The American Gulag

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First there was the outrage of Guantanamo Bay. Then Abu Ghraib came. And after all the whispers about our government shipping "insurgents"  to countries that permit torture, we now hear of the torture of detainees by Iraqi authorities that we trained.

In Washington, the lying and denying continues. For in spite of the growing mountain of evidence, the Administration and the Congress refuse to admit the obvious: that the issue of torture has to be addressed. To his credit, Senator John McCain has tried to do just that by sponsoring an anti-torture bill. And as a former Vietnam POW he no doubt understands the pitfalls of legitimizing torture. The White House and other Republicans are trying to stymie McCain’s effort. In fact, the White House threatened to veto the measure after their request to exclude the actions of the CIA was scoffed at. This effort suggests that the stories of secret torture sites in Europe are credible. If they aren't why the attempt to exempt the CIA from scrutiny?

The issue of torture came up early on during the Afghanistan campaign and at the start of the Iraqi War. Guantanamo Bay became our American Gulag, home to our torture chambers. Many claim that the stories of torture there are being blown out of proportion. Erik Sarr tells another story. Sarr, a U.S. soldier, was a translator at Guantanamo from December 2002 to June 2003. Because he speaks Arabic he was assigned to work with the interrogation teams, where he witnessed the techniques being used. Horrified and disillusioned by what he saw he has written a book about his experiences there called "Inside The Wire." 

Among the outrages he documents is the use of "snatch teams," also known as the Initial Reaction Force (IRF) who are responsible for removing uncooperative prisoners from their cells. In one such "snatch" he tells of how one prisoner's arm was broken. He also talks about the decision to use sexual torture in a manner sure to be seen by Muslims as sac religious. This includes using semi-nude female interrogators to grope and rub the genitalia of captives. He says that one female interrogator smeared fake blood on a detainee while telling him that she was menstruating. "That's a big deal," he warns. "It is a major insult to one of the world's biggest religions where we are trying to win hearts and minds." Sarr states that the Geneva Convention is not being followed.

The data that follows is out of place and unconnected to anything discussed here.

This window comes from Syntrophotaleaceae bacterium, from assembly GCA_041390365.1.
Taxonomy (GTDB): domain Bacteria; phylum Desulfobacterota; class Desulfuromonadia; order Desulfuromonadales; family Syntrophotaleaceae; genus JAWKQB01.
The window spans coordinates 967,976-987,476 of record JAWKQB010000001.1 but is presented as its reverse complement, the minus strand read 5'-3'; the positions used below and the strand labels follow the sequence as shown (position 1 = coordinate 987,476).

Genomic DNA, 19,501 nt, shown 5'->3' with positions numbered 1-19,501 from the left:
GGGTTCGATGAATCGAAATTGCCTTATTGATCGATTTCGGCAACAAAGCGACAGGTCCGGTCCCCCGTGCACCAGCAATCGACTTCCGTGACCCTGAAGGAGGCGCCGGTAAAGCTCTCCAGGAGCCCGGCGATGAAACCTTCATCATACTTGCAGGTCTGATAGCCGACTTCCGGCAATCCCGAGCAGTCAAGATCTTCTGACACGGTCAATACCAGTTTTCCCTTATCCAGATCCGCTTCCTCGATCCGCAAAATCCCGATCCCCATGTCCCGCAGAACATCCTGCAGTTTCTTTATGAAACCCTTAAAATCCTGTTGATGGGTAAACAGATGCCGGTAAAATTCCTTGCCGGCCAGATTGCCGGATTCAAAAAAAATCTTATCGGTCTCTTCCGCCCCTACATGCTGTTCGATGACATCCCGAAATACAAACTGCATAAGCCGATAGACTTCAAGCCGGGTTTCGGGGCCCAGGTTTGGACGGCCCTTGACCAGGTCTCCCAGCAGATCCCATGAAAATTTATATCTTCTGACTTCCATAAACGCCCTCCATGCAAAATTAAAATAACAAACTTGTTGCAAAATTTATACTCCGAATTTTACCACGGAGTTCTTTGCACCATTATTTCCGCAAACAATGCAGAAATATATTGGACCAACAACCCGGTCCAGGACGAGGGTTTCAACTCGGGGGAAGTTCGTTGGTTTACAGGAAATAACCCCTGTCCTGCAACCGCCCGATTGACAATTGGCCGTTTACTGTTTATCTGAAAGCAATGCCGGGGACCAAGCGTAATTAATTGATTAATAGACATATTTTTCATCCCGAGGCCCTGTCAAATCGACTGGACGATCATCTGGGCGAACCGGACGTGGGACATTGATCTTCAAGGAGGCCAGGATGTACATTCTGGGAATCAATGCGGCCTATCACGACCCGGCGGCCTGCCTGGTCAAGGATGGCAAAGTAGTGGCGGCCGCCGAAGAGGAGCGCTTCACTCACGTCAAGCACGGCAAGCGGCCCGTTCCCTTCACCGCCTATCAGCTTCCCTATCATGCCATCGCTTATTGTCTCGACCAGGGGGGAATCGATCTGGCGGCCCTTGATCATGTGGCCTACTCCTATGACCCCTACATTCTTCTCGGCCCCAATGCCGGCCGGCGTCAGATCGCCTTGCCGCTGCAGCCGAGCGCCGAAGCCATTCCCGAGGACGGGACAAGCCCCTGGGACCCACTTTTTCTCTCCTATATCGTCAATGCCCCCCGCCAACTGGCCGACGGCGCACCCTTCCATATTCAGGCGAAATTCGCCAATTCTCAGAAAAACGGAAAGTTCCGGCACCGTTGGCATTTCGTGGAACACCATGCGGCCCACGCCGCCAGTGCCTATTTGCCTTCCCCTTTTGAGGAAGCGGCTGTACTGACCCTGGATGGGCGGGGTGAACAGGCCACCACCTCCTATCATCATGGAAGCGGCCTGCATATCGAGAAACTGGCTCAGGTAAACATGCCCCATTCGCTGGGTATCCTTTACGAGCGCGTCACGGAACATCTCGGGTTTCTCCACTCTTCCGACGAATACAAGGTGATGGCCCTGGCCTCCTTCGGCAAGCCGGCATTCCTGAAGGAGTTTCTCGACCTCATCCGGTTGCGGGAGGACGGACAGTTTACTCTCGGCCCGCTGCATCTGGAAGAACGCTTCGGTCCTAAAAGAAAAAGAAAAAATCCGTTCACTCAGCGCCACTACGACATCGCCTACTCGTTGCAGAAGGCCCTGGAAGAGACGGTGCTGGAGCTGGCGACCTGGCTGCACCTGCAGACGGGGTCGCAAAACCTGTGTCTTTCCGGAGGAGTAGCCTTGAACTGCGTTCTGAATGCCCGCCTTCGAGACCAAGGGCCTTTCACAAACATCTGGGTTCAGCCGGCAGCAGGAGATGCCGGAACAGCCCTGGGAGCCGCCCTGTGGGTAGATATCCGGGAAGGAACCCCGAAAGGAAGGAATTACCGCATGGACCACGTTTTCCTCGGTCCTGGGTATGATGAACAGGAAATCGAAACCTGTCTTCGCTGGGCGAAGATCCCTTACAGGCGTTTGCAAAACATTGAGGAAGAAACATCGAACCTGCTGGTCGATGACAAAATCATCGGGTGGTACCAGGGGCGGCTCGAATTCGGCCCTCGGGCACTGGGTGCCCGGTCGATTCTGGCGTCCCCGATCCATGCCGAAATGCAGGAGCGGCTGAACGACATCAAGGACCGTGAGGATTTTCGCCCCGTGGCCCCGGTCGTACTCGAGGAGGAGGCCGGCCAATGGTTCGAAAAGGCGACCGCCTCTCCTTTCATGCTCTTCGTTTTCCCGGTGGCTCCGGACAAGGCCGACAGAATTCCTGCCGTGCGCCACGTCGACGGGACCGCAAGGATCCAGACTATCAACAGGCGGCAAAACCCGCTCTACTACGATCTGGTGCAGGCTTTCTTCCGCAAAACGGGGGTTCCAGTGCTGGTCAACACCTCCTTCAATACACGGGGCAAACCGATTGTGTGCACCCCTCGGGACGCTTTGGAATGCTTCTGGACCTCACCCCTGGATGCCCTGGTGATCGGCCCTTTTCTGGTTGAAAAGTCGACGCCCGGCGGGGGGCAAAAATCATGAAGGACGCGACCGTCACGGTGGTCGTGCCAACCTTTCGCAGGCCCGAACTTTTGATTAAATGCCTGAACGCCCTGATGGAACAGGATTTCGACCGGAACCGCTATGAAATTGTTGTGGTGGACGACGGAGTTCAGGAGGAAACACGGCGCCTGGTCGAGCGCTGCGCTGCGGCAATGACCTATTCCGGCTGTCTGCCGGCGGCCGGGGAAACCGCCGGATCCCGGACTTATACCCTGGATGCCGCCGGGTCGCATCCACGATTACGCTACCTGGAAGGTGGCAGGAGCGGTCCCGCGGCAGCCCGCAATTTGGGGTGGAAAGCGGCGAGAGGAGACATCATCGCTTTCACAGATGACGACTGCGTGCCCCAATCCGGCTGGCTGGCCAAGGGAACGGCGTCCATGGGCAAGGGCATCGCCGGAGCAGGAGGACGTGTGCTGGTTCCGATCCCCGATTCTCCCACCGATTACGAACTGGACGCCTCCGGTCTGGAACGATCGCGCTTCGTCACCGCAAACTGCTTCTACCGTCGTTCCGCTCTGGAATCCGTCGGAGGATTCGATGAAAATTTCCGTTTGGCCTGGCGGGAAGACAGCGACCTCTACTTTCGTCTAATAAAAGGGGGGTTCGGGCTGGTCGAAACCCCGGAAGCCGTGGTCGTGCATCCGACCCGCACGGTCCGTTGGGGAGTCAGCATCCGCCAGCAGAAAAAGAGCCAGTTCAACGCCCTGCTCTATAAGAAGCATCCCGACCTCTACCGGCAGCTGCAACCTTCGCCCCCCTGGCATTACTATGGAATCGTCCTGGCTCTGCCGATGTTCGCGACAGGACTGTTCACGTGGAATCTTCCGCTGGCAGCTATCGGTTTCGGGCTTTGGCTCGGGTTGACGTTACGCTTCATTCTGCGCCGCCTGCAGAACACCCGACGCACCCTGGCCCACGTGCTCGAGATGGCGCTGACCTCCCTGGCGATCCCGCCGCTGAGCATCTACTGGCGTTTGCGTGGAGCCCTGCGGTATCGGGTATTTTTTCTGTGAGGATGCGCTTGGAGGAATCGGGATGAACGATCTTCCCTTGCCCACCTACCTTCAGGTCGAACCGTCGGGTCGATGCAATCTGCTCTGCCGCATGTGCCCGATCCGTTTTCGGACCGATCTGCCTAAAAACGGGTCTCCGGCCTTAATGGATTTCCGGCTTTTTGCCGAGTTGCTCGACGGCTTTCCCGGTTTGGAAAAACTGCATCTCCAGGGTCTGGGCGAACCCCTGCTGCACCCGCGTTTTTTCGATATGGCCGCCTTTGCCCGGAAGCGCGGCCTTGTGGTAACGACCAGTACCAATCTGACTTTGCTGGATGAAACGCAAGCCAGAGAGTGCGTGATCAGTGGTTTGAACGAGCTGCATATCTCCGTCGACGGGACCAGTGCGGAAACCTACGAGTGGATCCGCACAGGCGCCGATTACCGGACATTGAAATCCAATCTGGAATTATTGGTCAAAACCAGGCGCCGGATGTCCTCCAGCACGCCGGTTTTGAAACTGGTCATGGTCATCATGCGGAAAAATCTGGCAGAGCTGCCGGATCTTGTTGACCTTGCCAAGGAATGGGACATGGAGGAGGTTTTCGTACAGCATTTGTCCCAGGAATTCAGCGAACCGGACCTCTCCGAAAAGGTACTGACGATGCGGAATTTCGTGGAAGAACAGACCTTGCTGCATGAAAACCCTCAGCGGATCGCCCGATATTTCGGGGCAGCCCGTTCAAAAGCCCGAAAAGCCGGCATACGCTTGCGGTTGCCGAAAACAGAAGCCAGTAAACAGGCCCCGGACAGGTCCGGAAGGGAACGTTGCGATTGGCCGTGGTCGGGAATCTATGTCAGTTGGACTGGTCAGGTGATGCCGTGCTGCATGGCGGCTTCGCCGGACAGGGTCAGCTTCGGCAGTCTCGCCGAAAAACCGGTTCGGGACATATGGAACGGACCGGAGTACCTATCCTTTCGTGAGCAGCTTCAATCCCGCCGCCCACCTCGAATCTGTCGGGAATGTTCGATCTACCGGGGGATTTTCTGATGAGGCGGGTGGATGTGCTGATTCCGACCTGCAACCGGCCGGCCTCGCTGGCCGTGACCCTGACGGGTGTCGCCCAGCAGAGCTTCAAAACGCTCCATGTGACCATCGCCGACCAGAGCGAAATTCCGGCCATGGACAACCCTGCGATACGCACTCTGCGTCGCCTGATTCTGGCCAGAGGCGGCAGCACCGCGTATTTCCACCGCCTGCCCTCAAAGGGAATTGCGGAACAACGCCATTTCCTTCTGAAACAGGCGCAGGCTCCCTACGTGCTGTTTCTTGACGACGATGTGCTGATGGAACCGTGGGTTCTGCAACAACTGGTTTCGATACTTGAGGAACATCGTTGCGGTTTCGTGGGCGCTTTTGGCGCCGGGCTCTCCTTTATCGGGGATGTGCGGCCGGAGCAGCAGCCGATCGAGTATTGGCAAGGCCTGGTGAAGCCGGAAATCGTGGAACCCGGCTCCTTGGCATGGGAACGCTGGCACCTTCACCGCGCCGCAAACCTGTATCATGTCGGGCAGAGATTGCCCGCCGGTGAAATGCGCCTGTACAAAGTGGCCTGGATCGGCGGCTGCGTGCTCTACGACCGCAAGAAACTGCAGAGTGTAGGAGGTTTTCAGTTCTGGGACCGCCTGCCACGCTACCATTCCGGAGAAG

It’s now been nearly two years since the shocking pictures of Abu Ghraib made their way into our consciousness. We saw glimpses of the mistreatment being perpetrated to "liberate" the Iraqis. Pfc. Lindie England, Sgt. Charles Granger Jr., Spc. Jeremy Sivits, Spc. Armin J. Cruz, Staff Sgt. Ivan Frederick have all been identified, charged and sentenced for abuses relating to the horrors of Abu Ghraib. But these soldiers are "small fish" in the larger cesspool of this immoral scandal, because the desensitization and dehumanization illustrated in these outrages mirror the hatred that's in the hearts of our leaders.

Since 9-11 the vitriol being spewed by Washington has enflamed the nation's anger against Arabs, Muslims or anyone who fits that profile. That reality mixed with the nation's cultural ignorance, bigotry and fear has made a bad situation worse. Many try to minimize the charges of torture by saying that they represent aberrations. But if our conduct here at home is any indication those claims are specious. Some of us remember all the attacks perpetrated here in the wake of 9-11. Scores of people were attacked for looking different. Several lost their lives. In New York, there have been repeated attacks against Sikhs from India, just because they look like “those people over there.� Given the brutal attacks that have transpired here at home how can we pretend that the stories we hear about torture from the war zone are unfounded?

America has always been an intolerant country. That's a fact. One need only look at the past treatment and segregation of ethnic minorities. The torture and genocide of millions of Native Americans is a part of the record, no matter how we ignore it in history books. Then we have the torture of the most maligned group in the history of this country: African Americans. First, there were the horrors of slavery which made this country the superpower it is today. Then after emancipation there was the period of lynching. Untold thousands were tortured and murdered right up to the sixties.

The torture being committed now by our military is counter-productive in the so-called war on terror. These acts will only create more vengeance and perpetuate terror. We must ask ourselves if we want the world to see us as a nation of torturers. Then again, our history says that's just what we are.

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